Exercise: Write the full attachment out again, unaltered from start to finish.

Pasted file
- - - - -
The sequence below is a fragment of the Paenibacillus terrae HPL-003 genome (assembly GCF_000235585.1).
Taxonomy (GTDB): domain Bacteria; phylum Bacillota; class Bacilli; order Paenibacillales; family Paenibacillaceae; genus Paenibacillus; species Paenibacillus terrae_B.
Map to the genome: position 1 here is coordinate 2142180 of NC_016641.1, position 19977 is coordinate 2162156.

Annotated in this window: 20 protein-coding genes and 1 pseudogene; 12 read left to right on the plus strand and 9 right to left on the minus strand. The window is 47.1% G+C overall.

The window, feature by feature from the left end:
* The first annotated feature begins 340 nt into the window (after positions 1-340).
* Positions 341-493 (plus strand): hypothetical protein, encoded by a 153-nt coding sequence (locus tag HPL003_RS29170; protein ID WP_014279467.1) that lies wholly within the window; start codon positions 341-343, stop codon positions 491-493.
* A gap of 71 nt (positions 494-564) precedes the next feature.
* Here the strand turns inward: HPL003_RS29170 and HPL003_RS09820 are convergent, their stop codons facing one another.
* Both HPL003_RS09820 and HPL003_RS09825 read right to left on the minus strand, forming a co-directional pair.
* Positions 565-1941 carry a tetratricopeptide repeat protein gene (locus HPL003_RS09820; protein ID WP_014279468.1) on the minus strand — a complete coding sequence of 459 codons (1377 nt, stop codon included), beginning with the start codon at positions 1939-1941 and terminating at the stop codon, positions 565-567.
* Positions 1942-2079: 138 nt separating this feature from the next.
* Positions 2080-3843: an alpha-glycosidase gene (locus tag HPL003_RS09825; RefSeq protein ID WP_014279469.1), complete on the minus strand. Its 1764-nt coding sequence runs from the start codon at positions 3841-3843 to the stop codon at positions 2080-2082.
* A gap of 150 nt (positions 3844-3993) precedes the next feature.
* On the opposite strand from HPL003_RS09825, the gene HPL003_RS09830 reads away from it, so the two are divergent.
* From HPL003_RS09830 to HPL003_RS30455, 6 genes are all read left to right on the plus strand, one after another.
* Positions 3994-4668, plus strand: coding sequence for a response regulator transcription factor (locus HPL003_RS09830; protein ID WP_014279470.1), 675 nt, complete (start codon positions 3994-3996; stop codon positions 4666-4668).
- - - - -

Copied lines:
The sequence below is a fragment of the Paenibacillus terrae HPL-003 genome (assembly GCF_000235585.1).
Taxonomy (GTDB): domain Bacteria; phylum Bacillota; class Bacilli; order Paenibacillales; family Paenibacillaceae; genus Paenibacillus; species Paenibacillus terrae_B.
Map to the genome: position 1 here is coordinate 2142180 of NC_016641.1, position 19977 is coordinate 2162156.

Annotated in this window: 20 protein-coding genes and 1 pseudogene; 12 read left to right on the plus strand and 9 right to left on the minus strand. The window is 47.1% G+C overall.

The window, feature by feature from the left end:
* The first annotated feature begins 340 nt into the window (after positions 1-340).
* Positions 341-493 (plus strand): hypothetical protein, encoded by a 153-nt coding sequence (locus tag HPL003_RS29170; protein ID WP_014279467.1) that lies wholly within the window; start codon positions 341-343, stop codon positions 491-493.
* A gap of 71 nt (positions 494-564) precedes the next feature.
* Here the strand turns inward: HPL003_RS29170 and HPL003_RS09820 are convergent, their stop codons facing one another.
* Both HPL003_RS09820 and HPL003_RS09825 read right to left on the minus strand, forming a co-directional pair.
* Positions 565-1941 carry a tetratricopeptide repeat protein gene (locus HPL003_RS09820; protein ID WP_014279468.1) on the minus strand — a complete coding sequence of 459 codons (1377 nt, stop codon included), beginning with the start codon at positions 1939-1941 and terminating at the stop codon, positions 565-567.
* Positions 1942-2079: 138 nt separating this feature from the next.
* Positions 2080-3843: an alpha-glycosidase gene (locus tag HPL003_RS09825; RefSeq protein ID WP_014279469.1), complete on the minus strand. Its 1764-nt coding sequence runs from the start codon at positions 3841-3843 to the stop codon at positions 2080-2082.
* A gap of 150 nt (positions 3844-3993) precedes the next feature.
* On the opposite strand from HPL003_RS09825, the gene HPL003_RS09830 reads away from it, so the two are divergent.
* From HPL003_RS09830 to HPL003_RS30455, 6 genes are all read left to right on the plus strand, one after another.
* Positions 3994-4668, plus strand: coding sequence for a response regulator transcription factor (locus HPL003_RS09830; protein ID WP_014279470.1), 675 nt, complete (start codon positions 3994-3996; stop codon positions 4666-4668).